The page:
An appellate court decision issued last week in Lehey v. Goldburt, 2011 NY Slip Op 08670 (1st Dept Dec. 1, 2011), reinstated the managing member whom the lower court had removed and replaced with the investor on the latter’s application for interim relief. The decision reinforces the constraints lower courts face in granting provisional remedies without holding an evidentiary hearing to resolve conflicting allegations. The decision also addresses an interesting issue of contract construction arising from an arguable inconsistency between the operating agreement’s provisions for the appointment and removal of managers.

Continue Reading Appellate Court Reinstates LLC Manager in Dispute with Investor in Vodka Venture

Of all the types of small, closely held businesses caught in the maelstrom of a judicial dissolution proceeding, in my experience the one that’s most likely to go all the way to liquidation — as opposed to a buyout settlement — is the real estate holding company.  Probably that’s because there’s an active, ready market to sell real estate assets, unlike the situation facing many other sorts of businesses with relatively few hard assets whose going concern value lies to a large degree in the good will derived from the individual talents and efforts, and customer relations, of the disputing owner-managers.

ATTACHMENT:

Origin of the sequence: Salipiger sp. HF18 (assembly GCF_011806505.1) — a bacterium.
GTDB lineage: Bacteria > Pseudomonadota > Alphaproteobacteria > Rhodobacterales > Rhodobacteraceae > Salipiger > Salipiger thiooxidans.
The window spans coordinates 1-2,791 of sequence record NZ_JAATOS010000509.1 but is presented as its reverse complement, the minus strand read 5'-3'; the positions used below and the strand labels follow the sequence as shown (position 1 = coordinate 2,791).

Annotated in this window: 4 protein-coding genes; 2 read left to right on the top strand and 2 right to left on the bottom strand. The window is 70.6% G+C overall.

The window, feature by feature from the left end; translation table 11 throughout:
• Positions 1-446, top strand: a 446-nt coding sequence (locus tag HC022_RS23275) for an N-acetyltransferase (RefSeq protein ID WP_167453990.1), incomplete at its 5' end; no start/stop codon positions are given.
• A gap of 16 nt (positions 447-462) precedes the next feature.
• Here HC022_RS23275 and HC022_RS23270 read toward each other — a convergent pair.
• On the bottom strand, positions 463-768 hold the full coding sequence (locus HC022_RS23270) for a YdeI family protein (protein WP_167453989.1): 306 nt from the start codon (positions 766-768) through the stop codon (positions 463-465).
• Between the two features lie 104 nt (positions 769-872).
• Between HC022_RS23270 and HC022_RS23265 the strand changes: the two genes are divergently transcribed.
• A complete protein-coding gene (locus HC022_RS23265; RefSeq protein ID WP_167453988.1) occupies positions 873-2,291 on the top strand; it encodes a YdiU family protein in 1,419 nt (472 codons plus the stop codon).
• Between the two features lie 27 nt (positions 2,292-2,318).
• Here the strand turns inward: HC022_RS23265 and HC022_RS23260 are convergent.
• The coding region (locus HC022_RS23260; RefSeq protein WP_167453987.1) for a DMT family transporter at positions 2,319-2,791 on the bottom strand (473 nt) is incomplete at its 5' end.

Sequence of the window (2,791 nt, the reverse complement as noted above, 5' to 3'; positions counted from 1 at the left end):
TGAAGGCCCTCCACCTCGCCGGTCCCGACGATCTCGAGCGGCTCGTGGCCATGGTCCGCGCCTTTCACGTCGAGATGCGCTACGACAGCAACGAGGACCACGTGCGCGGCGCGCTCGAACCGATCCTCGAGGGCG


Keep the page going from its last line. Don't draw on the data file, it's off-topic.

When a court orders dissolution of a real estate holding company whose owners are not cooperating with each other, the court may appoint a receiver to wind up the business and sell the realty.  Can the receiver sell the realty in a private sale transaction, or must the receiver conduct a public auction sale to maximize the liquidation proceeds?

Even though the answer lies in plain sight in the governing statutes, the question nonetheless prompted a noteworthy decision earlier this month in a deadlock dissolution case that I highlighted last year called Matter of Darvish.  The decade-old case involves a fight between two 50/50 shareholders of several single-asset real estate holding companies, all of which eventually were ordered dissolved and placed in receivership.  In an August 2010 decision by Manhattan Supreme Court Commercial Division Justice Melvin L. Schweitzer, the court imposed a disproportionate share of the receiver’s fees against the distributive share of one of the two shareholders based on his “vexatious litigation tactics” (read here my prior post on the decision).